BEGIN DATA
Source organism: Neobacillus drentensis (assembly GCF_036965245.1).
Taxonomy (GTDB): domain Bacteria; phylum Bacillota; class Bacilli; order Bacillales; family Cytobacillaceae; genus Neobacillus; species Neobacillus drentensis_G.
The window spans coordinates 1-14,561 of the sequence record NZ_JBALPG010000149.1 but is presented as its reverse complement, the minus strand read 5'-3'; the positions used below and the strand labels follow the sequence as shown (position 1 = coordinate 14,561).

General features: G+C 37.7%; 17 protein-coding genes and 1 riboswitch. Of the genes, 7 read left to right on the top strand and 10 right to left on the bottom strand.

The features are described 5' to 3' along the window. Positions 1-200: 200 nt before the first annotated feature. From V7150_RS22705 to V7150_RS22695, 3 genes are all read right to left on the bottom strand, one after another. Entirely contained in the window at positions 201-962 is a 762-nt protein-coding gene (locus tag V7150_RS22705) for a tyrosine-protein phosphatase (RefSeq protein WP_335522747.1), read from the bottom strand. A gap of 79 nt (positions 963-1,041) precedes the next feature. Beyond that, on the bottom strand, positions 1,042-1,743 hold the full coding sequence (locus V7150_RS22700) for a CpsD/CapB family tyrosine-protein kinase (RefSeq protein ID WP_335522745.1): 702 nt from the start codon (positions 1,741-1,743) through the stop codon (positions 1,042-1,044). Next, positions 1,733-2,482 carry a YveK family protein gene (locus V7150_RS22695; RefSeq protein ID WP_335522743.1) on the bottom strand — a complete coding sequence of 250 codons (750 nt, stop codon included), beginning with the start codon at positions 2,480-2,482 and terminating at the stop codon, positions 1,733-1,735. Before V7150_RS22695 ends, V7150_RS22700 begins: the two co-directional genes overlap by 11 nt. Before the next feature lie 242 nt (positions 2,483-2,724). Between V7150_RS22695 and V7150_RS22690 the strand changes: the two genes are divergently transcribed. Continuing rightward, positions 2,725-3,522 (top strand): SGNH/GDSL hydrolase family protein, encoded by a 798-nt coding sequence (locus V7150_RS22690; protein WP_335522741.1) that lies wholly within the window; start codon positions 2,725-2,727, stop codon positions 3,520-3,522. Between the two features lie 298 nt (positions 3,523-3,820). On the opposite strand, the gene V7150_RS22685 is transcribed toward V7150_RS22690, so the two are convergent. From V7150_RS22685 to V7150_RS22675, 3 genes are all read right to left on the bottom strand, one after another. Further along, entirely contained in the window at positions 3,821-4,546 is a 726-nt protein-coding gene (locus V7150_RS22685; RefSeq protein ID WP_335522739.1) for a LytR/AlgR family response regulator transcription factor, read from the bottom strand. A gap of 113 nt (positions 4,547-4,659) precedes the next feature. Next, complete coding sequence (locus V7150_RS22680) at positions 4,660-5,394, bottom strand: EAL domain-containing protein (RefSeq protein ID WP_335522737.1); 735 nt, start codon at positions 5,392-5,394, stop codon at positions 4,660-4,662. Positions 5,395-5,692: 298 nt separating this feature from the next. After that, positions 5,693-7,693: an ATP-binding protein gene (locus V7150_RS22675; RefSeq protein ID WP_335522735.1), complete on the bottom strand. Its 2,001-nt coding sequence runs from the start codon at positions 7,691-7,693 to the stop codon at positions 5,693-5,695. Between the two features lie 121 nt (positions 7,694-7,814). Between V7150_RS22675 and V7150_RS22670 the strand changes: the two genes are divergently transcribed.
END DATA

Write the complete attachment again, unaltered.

Source organism: Neobacillus drentensis (assembly GCF_036965245.1).
Taxonomy (GTDB): domain Bacteria; phylum Bacillota; class Bacilli; order Bacillales; family Cytobacillaceae; genus Neobacillus; species Neobacillus drentensis_G.
The window spans coordinates 1-14,561 of the sequence record NZ_JBALPG010000149.1 but is presented as its reverse complement, the minus strand read 5'-3'; the positions used below and the strand labels follow the sequence as shown (position 1 = coordinate 14,561).

General features: G+C 37.7%; 17 protein-coding genes and 1 riboswitch. Of the genes, 7 read left to right on the top strand and 10 right to left on the bottom strand.

The features are described 5' to 3' along the window. Positions 1-200: 200 nt before the first annotated feature. From V7150_RS22705 to V7150_RS22695, 3 genes are all read right to left on the bottom strand, one after another. Entirely contained in the window at positions 201-962 is a 762-nt protein-coding gene (locus tag V7150_RS22705) for a tyrosine-protein phosphatase (RefSeq protein WP_335522747.1), read from the bottom strand. A gap of 79 nt (positions 963-1,041) precedes the next feature. Beyond that, on the bottom strand, positions 1,042-1,743 hold the full coding sequence (locus V7150_RS22700) for a CpsD/CapB family tyrosine-protein kinase (RefSeq protein ID WP_335522745.1): 702 nt from the start codon (positions 1,741-1,743) through the stop codon (positions 1,042-1,044). Next, positions 1,733-2,482 carry a YveK family protein gene (locus V7150_RS22695; RefSeq protein ID WP_335522743.1) on the bottom strand — a complete coding sequence of 250 codons (750 nt, stop codon included), beginning with the start codon at positions 2,480-2,482 and terminating at the stop codon, positions 1,733-1,735. Before V7150_RS22695 ends, V7150_RS22700 begins: the two co-directional genes overlap by 11 nt. Before the next feature lie 242 nt (positions 2,483-2,724). Between V7150_RS22695 and V7150_RS22690 the strand changes: the two genes are divergently transcribed. Continuing rightward, positions 2,725-3,522 (top strand): SGNH/GDSL hydrolase family protein, encoded by a 798-nt coding sequence (locus V7150_RS22690; protein WP_335522741.1) that lies wholly within the window; start codon positions 2,725-2,727, stop codon positions 3,520-3,522. Between the two features lie 298 nt (positions 3,523-3,820). On the opposite strand, the gene V7150_RS22685 is transcribed toward V7150_RS22690, so the two are convergent. From V7150_RS22685 to V7150_RS22675, 3 genes are all read right to left on the bottom strand, one after another. Further along, entirely contained in the window at positions 3,821-4,546 is a 726-nt protein-coding gene (locus V7150_RS22685; RefSeq protein ID WP_335522739.1) for a LytR/AlgR family response regulator transcription factor, read from the bottom strand. A gap of 113 nt (positions 4,547-4,659) precedes the next feature. Next, complete coding sequence (locus V7150_RS22680) at positions 4,660-5,394, bottom strand: EAL domain-containing protein (RefSeq protein ID WP_335522737.1); 735 nt, start codon at positions 5,392-5,394, stop codon at positions 4,660-4,662. Positions 5,395-5,692: 298 nt separating this feature from the next. After that, positions 5,693-7,693: an ATP-binding protein gene (locus V7150_RS22675; RefSeq protein ID WP_335522735.1), complete on the bottom strand. Its 2,001-nt coding sequence runs from the start codon at positions 7,691-7,693 to the stop codon at positions 5,693-5,695. Between the two features lie 121 nt (positions 7,694-7,814). Between V7150_RS22675 and V7150_RS22670 the strand changes: the two genes are divergently transcribed.